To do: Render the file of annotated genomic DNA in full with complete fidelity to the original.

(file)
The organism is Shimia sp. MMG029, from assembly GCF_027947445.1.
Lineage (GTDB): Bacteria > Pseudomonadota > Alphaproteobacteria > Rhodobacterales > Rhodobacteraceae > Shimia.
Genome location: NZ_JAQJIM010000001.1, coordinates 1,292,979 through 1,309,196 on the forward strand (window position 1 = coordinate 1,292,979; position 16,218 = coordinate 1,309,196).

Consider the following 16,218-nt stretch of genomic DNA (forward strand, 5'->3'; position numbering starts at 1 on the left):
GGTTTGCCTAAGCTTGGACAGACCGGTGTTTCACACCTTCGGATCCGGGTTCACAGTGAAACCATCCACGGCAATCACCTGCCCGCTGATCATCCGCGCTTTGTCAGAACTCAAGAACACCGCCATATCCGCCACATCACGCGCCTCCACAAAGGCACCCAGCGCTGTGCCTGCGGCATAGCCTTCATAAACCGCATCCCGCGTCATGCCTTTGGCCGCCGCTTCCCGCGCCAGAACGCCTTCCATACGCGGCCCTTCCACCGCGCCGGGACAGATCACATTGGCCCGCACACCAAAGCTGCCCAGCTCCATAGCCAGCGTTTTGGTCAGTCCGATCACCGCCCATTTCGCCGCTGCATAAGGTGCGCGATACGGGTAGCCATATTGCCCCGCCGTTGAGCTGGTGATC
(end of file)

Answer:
The organism is Shimia sp. MMG029, from assembly GCF_027947445.1.
Lineage (GTDB): Bacteria > Pseudomonadota > Alphaproteobacteria > Rhodobacterales > Rhodobacteraceae > Shimia.
Genome location: NZ_JAQJIM010000001.1, coordinates 1,292,979 through 1,309,196 on the forward strand (window position 1 = coordinate 1,292,979; position 16,218 = coordinate 1,309,196).

Consider the following 16,218-nt stretch of genomic DNA (forward strand, 5'->3'; position numbering starts at 1 on the left):
GGTTTGCCTAAGCTTGGACAGACCGGTGTTTCACACCTTCGGATCCGGGTTCACAGTGAAACCATCCACGGCAATCACCTGCCCGCTGATCATCCGCGCTTTGTCAGAACTCAAGAACACCGCCATATCCGCCACATCACGCGCCTCCACAAAGGCACCCAGCGCTGTGCCTGCGGCATAGCCTTCATAAACCGCATCCCGCGTCATGCCTTTGGCCGCCGCTTCCCGCGCCAGAACGCCTTCCATACGCGGCCCTTCCACCGCGCCGGGACAGATCACATTGGCCCGCACACCAAAGCTGCCCAGCTCCATAGCCAGCGTTTTGGTCAGTCCGATCACCGCCCATTTCGCCGCTGCATAAGGTGCGCGATACGGGTAGCCATATTGCCCCGCCGTTGAGCTGGTGATC